By: Cleve Taylor

As Bob Hope sang, "Thanks for the Memories."  They triggered some of my own.
I was about 2 years old when we moved to Goodwill Street between Marshall and Clerk Streets.  It was a new house and my father paid right at $2,000 for it financed over a period of 25 years.  I remember monthly payments of $18 and the panic when for some reason the payments  went up to $21 some years later. 
Goodwill Street sort of tailed off into a lane leading into the old CC Camp (now the Fair Grounds),  and where the school now sits was the abandoned CC trailer park with concrete pads, utility structures, and streets still in place.  It was a great place for riding bicycles and picking dewberries.
On the north end of Goodwill, on the east side of the street lived the Smiths with 2 sons older than we were.  Then followed the Nesbitts, and the Howells who lived on the NE corner of Goodwill and Clerk.  On the SE corner (or perhaps a house down from there) lived the Pattersons.  I remember the star on the door or perhaps window indicating that one son had died in the War. Huey Patterson still lived at home.   Later the Loves moved into the house on the corner.  He's the one you remember in the wheelchair.  I did yard work for him and chatted with him a lot.  He gave me a few piano lessons and a beginners piano book. ( I never got beyond that book.)
Continuing on my block, across the street from us lived the Battons.  And to the right of them, in a house that no longer exists, lived the Tomlinsons, Gerald, Houston, and Joe T.   Gerald played guitar for Johnny Horton on records and at the La. Hayride.  His stage name was Tommy Tomlinson, and I think I remember that he was in the car wreck when Horton was killed.  Gerald survived, though, and continued to play.

Tillman Franks, Johnny Hortman and Tommy Tomlinson

Sort of behind that house was the original Pentecostal Church.  The preacher was "Brother Jack".  It was not until "Brother Barnes" came that they built the new church across the street in a vacant lot that we used to play in.  I'm pretty sure that Percy Frasier, Jerry's dad, helped them build that church, which is an annex of the current Church which was built even later.  Barnes used to have tent revivals on the vacant lot that was on the SW corner of Goodwil and Clerk.  That vacant lot was our ball field.  At that corner, during the summer, under the street light, it seemed that dozens of us kids would congregate and entertain ourselves.
Further to the right across from my house, lived Max Rudd.  He always had a high jump and later a vaulting pole that attracted many of us.  The Gordons lived across from Max, but I never knew them well.  I do remember Jr. standing on his front porch and singing to the top of his lungs..  Years later, I wondered if Jr. on Hee Haw was our Jr. Gordon. 
The Frasiers lived in two or three different houses on Goodwill.  The one I remember best is the one toward the end of the street across from the Nesbitts.   It was there that we discovered that if you drove a pipe into the ground. dropped a lit firecracker into the pipe, and then dropped a ball bearing on top of the fire cracker, that you had a cannon.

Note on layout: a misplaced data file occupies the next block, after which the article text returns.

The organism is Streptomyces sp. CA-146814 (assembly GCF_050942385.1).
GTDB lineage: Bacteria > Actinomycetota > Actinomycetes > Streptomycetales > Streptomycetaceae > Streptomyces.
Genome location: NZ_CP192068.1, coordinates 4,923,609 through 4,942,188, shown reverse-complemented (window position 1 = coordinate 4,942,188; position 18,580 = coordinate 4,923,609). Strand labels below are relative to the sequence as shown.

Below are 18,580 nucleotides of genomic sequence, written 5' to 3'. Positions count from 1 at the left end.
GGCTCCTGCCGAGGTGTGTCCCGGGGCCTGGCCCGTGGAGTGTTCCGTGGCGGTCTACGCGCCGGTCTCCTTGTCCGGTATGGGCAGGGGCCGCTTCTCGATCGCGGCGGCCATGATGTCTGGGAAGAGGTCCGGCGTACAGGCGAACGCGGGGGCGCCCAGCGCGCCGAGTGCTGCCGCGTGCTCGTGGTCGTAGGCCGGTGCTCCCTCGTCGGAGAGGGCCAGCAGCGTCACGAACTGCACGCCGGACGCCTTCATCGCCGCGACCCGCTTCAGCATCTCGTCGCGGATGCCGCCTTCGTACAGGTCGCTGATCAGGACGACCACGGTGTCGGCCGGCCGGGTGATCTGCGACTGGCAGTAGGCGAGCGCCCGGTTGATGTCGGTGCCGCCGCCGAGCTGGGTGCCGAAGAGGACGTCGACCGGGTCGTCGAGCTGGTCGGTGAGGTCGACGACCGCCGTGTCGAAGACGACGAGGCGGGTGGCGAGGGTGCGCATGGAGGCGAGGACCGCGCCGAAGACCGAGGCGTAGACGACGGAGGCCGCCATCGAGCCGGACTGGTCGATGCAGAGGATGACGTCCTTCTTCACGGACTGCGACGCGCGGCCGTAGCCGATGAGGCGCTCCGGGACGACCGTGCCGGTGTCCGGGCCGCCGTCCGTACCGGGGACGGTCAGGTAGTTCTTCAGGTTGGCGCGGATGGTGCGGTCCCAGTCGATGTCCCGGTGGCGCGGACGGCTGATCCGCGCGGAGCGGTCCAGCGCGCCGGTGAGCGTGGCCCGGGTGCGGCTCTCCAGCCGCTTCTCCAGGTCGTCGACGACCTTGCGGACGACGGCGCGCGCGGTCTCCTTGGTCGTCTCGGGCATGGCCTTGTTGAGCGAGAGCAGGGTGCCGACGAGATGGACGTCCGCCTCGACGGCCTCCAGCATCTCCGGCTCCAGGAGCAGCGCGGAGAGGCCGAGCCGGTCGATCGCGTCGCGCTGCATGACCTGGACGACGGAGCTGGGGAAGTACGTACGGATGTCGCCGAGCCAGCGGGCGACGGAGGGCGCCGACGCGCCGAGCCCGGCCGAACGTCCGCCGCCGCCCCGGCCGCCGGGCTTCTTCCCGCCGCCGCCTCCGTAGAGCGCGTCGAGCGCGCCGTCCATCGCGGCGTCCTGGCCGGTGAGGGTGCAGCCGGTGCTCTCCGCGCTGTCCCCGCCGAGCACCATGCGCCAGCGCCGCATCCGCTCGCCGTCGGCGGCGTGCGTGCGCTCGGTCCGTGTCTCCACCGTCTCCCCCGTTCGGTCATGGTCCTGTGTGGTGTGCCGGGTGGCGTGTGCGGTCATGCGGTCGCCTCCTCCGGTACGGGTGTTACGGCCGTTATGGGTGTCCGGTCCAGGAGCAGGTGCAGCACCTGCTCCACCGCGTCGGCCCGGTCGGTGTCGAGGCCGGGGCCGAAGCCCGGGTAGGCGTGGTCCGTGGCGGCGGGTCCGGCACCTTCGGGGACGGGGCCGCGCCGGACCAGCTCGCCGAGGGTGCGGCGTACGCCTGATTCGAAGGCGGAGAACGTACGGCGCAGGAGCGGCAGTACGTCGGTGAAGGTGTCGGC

The Stricklands lived in between us and the Pentecost Church 
Between Marshall and Ash lived the Harper girls.  Mmme G (presumably named after a contraction of Madamoiselle from a book) was younger than us.  Sue I remember as being about 4 years old.  Then there was Roy Baggett and across from him Bobo Drake. Around the corner on Ash Street across from Hunters Park lived Bubba Doss. On toward Pine St. a short left on Joy Street to McIntyre would put you at Tommy and Yvonne Frye's house.
I don't remember the Skinners ever living anywhere except on Chandler Drive.  My early memories place Jerry Wayne Day on Marshall near the McCabes., but I have also a vague, unreliable memory of them being down near the corner of Pine and S. College.
A block east of us on McIntyre lived Robert Hunter, and his sister and brother,  In a house off Clerk St. toward McIntyre St. lived Margene King and his brother and in another of the houses lived Lucille Breedlove.
The Gipsons came later.  They were more my brother Raymond's age and he and Billy and Orlette were good friends.
There was a store on the SE corner of Marshall and McIntyre.  It was on the way to the school.  I remember 5 cent Big Chief writing tablets, RC Cola's, gingerbread planks, Baby Ruths, Butterfingers, and penny candies.  I also remember sitting on their wooden porch with comic books displayed for trade.  Can't think of the name of the store, though.
                                                      Memories are a never ending story.
Cleve worked for the Minden Press after school, Saturday's, and most of the night on Thursday's when the paper was put to bed.  Says Cleve  "The Harpers who owned the Minden Press, Clifton and Myrtle, were very good to me and got me a job at the printing office at LSU.  Connie Harper was Clifton's sister-in-law, and was married to Clinton Harper who worked for the Shreveport Journal.  At Clinton's suggestion, for a short while I covered Minden sports  for the Jounal.  They paid a dollar per column inch.  Connie Harper's halo doesn't need shining.  She was such a good teacher and friend. An interesting thing about the 30's and 40's.  When everyone was poor no one was poor."